Claims (31)

What is claimed is:
1. A crystal, comprising:
at least one starting group-III nitride seed crystal that has a center portion cut out to create an annulus structure that has at least two exposed surfaces that make an angle greater than 0 degrees and less than 180 degrees with respect to each other, wherein growth occurs on facets both inside and outside of the annulus structure, resulting in a group-III nitride crystal grown on the starting group-III nitride seed crystal.
2. The crystal of claim 1, wherein the exposed surfaces form a concave surface.
3. The crystal of claim 1, wherein the exposed surfaces are a-plane facets of the annulus structure.
4. The crystal of claim 1, wherein the exposed surfaces are {11-22}, {11-20}, {10-11}, {10-1-1}, {11-21}, {11-2-2}, or {11-2-1} facets of the annulus structure.
5. The crystal of claim 1, wherein the exposed surfaces are coalesced in the group-III nitride crystal.
6. The crystal of claim 1, wherein there are a plurality of starting group-III nitride seed crystals, each of the starting group-III nitride seed crystals having an exposed surface, and the starting group-III nitride seed crystals are arranged such that exposed surfaces of adjacent ones of the starting group-III nitride seed crystals make an angle greater than 0 degrees and less than 180 degrees with respect to each other.
7. The crystal of claim 1, wherein the group-III nitride crystal contains a different concentration of defects than the starting group-III nitride seed crystal.
8. The crystal of claim 1, wherein the group-III nitride crystal contains a different concentration of impurities than the starting group-III nitride seed crystal.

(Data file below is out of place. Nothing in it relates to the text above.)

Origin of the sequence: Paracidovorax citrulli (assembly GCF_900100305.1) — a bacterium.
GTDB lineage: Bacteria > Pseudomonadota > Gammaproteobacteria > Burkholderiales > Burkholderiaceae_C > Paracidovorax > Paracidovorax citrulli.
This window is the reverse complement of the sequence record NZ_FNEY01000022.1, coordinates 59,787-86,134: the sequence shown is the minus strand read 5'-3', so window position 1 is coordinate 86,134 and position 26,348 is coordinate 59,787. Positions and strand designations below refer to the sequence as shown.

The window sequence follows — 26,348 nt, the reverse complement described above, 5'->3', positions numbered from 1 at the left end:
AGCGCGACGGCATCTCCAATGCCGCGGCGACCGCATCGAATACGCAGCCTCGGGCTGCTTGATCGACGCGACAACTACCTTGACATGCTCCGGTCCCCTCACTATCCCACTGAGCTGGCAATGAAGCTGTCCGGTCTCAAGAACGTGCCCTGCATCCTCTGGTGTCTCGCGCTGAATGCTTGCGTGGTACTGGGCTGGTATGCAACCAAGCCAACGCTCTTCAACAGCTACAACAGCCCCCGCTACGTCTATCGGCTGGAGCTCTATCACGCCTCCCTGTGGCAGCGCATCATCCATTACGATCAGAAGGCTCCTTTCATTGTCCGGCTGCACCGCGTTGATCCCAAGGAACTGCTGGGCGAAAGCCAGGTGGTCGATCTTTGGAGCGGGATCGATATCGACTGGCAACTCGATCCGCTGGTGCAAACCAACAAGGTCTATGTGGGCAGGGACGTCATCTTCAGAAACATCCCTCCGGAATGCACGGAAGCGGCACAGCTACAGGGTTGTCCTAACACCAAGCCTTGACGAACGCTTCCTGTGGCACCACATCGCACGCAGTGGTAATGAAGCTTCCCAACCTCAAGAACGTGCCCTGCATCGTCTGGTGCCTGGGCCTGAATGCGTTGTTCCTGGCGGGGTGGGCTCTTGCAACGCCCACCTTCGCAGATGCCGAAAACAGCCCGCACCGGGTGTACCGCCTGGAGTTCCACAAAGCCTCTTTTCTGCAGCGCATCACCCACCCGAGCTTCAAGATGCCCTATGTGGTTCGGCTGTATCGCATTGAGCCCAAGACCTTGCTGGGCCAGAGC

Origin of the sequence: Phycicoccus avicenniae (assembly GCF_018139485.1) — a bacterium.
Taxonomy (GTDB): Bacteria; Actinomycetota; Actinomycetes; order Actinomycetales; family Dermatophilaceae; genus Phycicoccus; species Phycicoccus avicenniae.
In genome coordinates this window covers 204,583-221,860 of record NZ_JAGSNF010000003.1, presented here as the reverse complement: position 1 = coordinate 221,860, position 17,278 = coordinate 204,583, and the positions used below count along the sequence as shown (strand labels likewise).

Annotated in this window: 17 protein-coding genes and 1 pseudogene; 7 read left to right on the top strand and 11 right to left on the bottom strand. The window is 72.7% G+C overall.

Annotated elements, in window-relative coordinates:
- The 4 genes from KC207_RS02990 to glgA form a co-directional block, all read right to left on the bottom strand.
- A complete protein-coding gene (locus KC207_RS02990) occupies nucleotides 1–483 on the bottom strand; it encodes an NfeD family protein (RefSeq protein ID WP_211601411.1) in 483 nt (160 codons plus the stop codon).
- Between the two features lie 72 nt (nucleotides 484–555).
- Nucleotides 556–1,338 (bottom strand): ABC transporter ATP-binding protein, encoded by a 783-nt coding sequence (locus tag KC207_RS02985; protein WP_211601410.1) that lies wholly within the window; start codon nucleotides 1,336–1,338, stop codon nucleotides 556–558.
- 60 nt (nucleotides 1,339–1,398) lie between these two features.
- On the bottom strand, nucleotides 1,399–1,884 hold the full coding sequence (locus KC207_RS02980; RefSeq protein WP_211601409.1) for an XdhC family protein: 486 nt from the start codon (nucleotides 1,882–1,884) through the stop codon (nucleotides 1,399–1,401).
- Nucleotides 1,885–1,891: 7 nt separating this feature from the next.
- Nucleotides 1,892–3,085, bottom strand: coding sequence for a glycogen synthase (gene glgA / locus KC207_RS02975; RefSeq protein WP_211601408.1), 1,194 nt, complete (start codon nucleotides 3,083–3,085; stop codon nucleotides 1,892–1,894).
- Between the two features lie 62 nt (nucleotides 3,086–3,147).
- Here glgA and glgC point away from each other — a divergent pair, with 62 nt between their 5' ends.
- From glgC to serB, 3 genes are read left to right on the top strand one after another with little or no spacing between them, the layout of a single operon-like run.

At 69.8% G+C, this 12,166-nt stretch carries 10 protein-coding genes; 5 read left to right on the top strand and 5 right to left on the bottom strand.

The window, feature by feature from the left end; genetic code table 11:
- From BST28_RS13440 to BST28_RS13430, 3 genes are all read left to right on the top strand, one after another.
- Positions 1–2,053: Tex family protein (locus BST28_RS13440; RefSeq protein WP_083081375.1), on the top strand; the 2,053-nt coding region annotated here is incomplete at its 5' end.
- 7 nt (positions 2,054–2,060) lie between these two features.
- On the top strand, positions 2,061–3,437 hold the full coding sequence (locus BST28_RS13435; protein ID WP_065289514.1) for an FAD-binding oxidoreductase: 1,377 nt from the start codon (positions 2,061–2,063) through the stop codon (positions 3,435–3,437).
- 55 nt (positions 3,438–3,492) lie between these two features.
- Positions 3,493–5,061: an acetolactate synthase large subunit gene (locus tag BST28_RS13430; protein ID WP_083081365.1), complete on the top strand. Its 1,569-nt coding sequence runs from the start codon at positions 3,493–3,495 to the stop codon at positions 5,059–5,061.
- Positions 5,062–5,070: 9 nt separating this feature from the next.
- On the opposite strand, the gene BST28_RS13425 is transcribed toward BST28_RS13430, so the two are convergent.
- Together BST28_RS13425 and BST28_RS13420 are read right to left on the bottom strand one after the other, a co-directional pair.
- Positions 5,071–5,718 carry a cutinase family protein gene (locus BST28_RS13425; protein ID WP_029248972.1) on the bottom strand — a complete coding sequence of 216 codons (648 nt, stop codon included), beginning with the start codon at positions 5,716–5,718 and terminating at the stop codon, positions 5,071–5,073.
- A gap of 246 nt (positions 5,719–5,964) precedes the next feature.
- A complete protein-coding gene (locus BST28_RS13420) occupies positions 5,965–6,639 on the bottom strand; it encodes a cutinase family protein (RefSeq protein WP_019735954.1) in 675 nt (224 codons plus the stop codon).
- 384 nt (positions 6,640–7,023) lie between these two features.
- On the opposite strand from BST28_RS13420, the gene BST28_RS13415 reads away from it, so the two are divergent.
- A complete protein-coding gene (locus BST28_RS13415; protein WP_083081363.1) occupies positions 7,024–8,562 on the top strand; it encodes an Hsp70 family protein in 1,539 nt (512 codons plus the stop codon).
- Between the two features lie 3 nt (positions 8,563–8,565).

9. The crystal of claim 1, wherein the group-III nitride crystal contains a different concentration of chemical species than the starting group-III nitride seed crystal.
10. The crystal of claim 1, wherein the group-III nitride crystal has a different concentration of free carriers than the starting group-III nitride seed crystal.
11. The crystal of claim 1, wherein the group-III nitride crystal has a different absorption coefficient for at least one wavelength than the starting group-III nitride seed crystal.
12. The crystal of claim 1, wherein the group-III nitride crystal has a larger radius of curvature for certain crystallographic planes than the starting group-III nitride seed crystal.
13. The crystal of claim 1, wherein the group-III nitride crystal has a higher crystal quality than the starting group-III nitride seed crystal.
14. The crystal of claim 1, wherein the group-III nitride crystal has fewer grains than the starting group-III nitride seed crystal.
15. The crystal of claim 1, wherein the group-III nitride crystal is grown with a larger growth rate than the starting group-III nitride seed crystal after extended growth in the same environment.
16. A method of creating a crystal, comprising:
growing on at least one starting group-III nitride seed crystal that has a center portion cut out to create an annulus structure that has at least two exposed surfaces that make an angle greater than 0 degrees and less than 180 degrees with respect to each other, wherein growth occurs on facets both inside and outside of the annulus structure, resulting in a group-III nitride crystal grown on the starting group-III nitride seed crystal.